California Governor Jerry Brown recently signed into law a measure that may curb what many believe to be meritless Proposition 65 claims against certain businesses in California. The current modus operandi for the Proposition 65 plaintiffs' bar in California is to hire people to visit restaurants, bars, and other businesses in the hope that the requisite Proposition 65 warnings have not been posted. A 60-day notice letter is then sent out and in most cases, the targeted business quickly settles the claim with plaintiffs' counsel pocketing a significant percentage of the settlement as "attorneys' fees".

Under the new law, businesses that are targeted by a Proposition 65 plaintiff for allegedly failing to post the requisite warning regarding exposure to alcoholic beverages, tobacco smoke, engine exhaust, and potentially harmful chemicals formed during the cooking process would have 14 days to post the requisite notice and pay a $500 fine. Assuming that the notice is posted within this 14-day period and the fine paid, no further action could be taken by a private plaintiff (it should be noted that this new law would not prohibit the Attorney General from bringing a separate action for violation of the Proposition 65 statute).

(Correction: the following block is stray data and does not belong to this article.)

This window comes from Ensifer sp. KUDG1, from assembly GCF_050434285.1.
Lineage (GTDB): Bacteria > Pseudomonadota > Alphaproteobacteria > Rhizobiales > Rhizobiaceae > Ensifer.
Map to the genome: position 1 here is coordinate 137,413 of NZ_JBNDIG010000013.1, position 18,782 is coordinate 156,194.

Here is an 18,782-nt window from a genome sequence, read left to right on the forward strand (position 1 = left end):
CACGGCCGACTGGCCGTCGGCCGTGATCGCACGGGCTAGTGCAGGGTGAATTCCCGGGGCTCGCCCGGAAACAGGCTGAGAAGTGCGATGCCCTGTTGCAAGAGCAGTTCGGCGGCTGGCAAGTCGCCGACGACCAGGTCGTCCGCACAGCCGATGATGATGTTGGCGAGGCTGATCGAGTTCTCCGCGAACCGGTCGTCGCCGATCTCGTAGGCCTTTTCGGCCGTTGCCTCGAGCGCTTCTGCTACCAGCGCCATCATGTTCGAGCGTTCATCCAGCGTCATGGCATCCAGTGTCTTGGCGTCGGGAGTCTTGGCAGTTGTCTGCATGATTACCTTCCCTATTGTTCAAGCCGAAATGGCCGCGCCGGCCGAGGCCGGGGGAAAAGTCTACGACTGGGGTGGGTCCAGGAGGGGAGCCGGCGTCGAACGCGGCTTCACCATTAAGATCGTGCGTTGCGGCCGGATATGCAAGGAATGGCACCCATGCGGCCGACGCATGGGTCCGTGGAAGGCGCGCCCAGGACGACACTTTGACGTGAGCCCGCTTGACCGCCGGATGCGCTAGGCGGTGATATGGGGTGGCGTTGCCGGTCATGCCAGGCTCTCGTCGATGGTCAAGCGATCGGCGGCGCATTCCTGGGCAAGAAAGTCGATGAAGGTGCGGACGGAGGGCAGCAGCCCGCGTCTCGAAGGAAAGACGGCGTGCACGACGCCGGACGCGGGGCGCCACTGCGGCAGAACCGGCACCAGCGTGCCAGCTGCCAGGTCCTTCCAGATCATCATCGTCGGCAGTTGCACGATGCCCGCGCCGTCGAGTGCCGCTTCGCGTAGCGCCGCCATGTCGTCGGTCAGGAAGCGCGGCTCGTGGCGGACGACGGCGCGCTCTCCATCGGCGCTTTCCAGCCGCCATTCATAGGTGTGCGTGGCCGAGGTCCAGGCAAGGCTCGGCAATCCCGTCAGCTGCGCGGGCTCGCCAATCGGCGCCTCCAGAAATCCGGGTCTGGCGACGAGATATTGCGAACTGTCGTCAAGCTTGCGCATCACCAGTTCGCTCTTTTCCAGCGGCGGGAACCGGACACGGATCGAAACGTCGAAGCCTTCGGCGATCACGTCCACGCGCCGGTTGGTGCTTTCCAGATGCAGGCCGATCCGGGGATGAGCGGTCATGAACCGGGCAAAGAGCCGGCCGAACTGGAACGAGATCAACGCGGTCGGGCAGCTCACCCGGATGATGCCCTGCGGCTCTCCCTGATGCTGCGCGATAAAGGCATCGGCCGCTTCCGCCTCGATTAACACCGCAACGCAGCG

Since it will no longer be profitable for the Proposition 65 plaintiffs' bar to bring these types of claims, the expectation is that California restaurants and other similar businesses will no longer be targeted simply for having served a hamburger or operating a parking lot without having posted a warning. Of course, that probably just means that the plaintiffs' bar will focus more attention on other consumer products and businesses would be well served to verify that the products that they sell and distribute in California are compliant with Proposition 65.